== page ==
Any thoughts on using the "font" tag to decrease the actual size of the word. An H2 word is rather large in size, so is there a way to decrease its size, but still keep its search engine value?

3:23 am on Aug 11, 2000 (gmt 0)

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I don't think you can get to far with that Bradley, they like large sizes on Font tags too.
3:33 am on Aug 11, 2000 (gmt 0)

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How about using an external .css file to define the appearance of your H tags? The line of code would look something like:

H2{font-size:12pt; color:#112100}

You can define the appearance any way you choose, even with a normal font-weight instead of bold. All that shows on your HTML page is a very straight forward looking set of H tags.

I've been doing this for a while, and it seems to work pretty well. It helps me get some clout for pages that used to be ignored, without blowing the aesthetic the client wants to see.

Just for insurance I place my .css files in a directory that robots.txt disallows, but even before I did that, I never had a spider ask for a css file.

5:17 am on Aug 11, 2000 (gmt 0)

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External I do a little of too, but class embedded I stay away. Who is to say they won't just discount the whole tag if they run into a style setting in a h tag.
6:44 am on Aug 11, 2000 (gmt 0)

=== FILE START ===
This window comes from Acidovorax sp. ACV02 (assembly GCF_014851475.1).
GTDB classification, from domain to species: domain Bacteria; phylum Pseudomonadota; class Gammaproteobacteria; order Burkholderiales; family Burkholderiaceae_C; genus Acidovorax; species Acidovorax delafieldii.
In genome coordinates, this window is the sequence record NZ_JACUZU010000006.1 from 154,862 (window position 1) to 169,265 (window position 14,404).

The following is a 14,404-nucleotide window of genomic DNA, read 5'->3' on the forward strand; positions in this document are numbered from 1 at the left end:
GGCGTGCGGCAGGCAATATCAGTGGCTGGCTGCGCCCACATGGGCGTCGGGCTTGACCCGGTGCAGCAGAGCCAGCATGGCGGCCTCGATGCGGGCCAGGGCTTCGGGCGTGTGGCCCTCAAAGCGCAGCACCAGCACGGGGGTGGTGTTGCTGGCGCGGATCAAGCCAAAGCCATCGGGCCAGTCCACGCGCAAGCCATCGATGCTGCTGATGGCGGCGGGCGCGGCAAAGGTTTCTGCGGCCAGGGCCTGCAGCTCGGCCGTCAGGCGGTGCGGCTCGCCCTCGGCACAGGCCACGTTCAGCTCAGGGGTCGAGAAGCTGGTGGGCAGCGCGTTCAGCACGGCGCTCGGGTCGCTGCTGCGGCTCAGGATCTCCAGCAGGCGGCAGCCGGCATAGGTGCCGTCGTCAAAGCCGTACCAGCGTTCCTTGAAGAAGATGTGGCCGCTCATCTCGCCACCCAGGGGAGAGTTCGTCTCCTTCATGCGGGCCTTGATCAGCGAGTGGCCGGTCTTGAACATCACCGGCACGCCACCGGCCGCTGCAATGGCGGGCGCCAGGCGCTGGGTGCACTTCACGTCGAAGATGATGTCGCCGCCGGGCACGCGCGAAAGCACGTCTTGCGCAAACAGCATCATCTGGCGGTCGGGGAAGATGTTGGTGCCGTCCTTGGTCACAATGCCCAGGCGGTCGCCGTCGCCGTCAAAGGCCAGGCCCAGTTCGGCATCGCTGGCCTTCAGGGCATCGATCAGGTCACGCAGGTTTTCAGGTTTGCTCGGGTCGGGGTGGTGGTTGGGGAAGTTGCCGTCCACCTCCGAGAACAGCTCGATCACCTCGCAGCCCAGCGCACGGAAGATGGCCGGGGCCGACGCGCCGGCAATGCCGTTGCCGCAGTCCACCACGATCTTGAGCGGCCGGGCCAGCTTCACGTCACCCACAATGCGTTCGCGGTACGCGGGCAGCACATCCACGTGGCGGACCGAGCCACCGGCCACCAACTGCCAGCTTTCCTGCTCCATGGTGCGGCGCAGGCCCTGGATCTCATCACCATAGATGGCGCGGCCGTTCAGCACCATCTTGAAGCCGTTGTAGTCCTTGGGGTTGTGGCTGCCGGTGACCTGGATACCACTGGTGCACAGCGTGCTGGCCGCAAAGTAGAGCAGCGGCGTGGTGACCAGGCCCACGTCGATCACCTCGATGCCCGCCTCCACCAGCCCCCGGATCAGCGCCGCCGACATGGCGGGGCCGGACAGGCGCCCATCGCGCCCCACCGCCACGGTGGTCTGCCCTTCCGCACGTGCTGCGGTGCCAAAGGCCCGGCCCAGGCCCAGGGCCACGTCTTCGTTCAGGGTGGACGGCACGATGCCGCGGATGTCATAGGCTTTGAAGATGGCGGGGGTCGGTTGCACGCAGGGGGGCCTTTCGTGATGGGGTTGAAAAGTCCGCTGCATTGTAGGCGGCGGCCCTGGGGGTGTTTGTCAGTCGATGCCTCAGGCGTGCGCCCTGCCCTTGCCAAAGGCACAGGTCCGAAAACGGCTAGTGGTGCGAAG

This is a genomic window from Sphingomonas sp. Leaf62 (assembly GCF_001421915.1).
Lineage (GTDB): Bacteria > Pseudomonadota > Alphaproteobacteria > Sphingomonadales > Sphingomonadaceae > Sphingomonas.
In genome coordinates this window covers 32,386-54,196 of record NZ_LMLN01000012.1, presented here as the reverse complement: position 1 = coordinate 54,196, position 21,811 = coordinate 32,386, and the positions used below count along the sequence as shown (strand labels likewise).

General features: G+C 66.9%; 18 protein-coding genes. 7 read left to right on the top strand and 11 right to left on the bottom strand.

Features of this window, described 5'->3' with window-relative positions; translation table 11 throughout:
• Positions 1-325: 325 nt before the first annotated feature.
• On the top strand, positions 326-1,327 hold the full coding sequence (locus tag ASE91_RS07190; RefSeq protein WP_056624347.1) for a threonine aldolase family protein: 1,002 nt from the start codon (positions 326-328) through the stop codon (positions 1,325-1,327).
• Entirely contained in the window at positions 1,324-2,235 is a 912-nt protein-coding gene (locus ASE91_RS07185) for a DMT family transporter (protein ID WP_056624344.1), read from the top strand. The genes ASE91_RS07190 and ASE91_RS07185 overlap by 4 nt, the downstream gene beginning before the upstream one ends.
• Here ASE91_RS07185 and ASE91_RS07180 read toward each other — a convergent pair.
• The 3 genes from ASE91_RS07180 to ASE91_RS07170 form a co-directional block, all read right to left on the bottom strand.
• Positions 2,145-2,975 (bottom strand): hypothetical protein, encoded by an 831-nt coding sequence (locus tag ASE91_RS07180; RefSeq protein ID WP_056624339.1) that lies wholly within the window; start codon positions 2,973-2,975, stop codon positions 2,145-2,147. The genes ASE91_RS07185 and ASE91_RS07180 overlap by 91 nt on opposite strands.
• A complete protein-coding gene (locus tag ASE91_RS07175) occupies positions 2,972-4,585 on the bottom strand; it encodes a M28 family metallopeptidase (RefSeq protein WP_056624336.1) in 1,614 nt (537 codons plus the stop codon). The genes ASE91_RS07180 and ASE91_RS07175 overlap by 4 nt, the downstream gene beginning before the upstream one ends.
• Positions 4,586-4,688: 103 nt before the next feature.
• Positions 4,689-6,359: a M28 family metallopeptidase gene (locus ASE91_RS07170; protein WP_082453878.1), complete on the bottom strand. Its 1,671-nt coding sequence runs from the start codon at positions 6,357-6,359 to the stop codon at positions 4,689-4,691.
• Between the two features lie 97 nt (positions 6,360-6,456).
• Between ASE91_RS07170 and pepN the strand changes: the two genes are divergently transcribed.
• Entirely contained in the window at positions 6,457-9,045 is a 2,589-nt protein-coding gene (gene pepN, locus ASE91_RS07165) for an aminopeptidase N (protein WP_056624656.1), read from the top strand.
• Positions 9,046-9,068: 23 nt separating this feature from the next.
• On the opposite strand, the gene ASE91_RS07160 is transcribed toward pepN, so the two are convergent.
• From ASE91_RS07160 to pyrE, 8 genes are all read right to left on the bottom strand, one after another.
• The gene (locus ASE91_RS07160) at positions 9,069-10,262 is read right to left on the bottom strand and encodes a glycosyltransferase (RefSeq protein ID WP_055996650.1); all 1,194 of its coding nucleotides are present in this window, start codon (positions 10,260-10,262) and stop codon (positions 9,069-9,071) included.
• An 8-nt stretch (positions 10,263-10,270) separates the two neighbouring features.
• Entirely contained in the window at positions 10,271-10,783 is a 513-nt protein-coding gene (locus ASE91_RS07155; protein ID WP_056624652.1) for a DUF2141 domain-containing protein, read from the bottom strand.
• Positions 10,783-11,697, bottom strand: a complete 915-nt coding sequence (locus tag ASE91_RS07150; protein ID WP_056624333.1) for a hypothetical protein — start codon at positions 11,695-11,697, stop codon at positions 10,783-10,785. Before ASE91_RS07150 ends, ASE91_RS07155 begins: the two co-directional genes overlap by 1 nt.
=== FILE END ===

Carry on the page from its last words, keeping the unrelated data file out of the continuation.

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Thanks Guys!

It sort of confirms (I think) what I thought (to be sure - no Irish punn intended).

But what of this putting .css files outside relative to the suggestion Tedster made ( H2{font-size:12pt; color:#112100} )?

8:13 am on Aug 11, 2000 (gmt 0)

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I'm not sure if you are asking how to create external .css files or something else.

CSS can be a complex study, complete with lots of quirky browser support to test through, and so on. The HTML Writer's Guild [hwg.org] has a pretty good FAQ on their site, if you run into coding questions.

Here and there on the web different people have collected lists of bugs and quirky support for various features of CSS, but I haven't found any one authoritative source for bugs and workarounds so far.

1:11 pm on Aug 11, 2000 (gmt 0)

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I'm just asking why I would need to mess with css files if I defined the font as you specified?
3:53 pm on Aug 11, 2000 (gmt 0)

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If you create an inline style, the H tag is not straightforward any more, and the SE algorithm might not give extra weight to the keywords in it.

5:01 pm on Aug 11, 2000 (gmt 0)

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gotcha
Thanks
11:36 pm on Aug 14, 2000 (gmt 0)

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Too date, no one has seen a search engine download an external css file. There have been a couple of scares, but those turned out to be actual humans searching from search engines. As long as they download the css file, we are safe I think.